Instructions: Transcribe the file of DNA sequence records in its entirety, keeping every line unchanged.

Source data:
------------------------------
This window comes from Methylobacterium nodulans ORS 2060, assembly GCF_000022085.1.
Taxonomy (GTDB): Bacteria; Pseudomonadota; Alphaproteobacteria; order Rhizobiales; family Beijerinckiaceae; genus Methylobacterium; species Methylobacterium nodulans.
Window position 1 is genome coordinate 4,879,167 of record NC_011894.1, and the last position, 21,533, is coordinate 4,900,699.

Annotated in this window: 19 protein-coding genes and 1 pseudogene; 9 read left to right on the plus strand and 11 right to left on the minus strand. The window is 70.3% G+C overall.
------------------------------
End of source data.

This window comes from Methylobacterium nodulans ORS 2060, assembly GCF_000022085.1.
Taxonomy (GTDB): Bacteria; Pseudomonadota; Alphaproteobacteria; order Rhizobiales; family Beijerinckiaceae; genus Methylobacterium; species Methylobacterium nodulans.
Window position 1 is genome coordinate 4,879,167 of record NC_011894.1, and the last position, 21,533, is coordinate 4,900,699.

Annotated in this window: 19 protein-coding genes and 1 pseudogene; 9 read left to right on the plus strand and 11 right to left on the minus strand. The window is 70.3% G+C overall.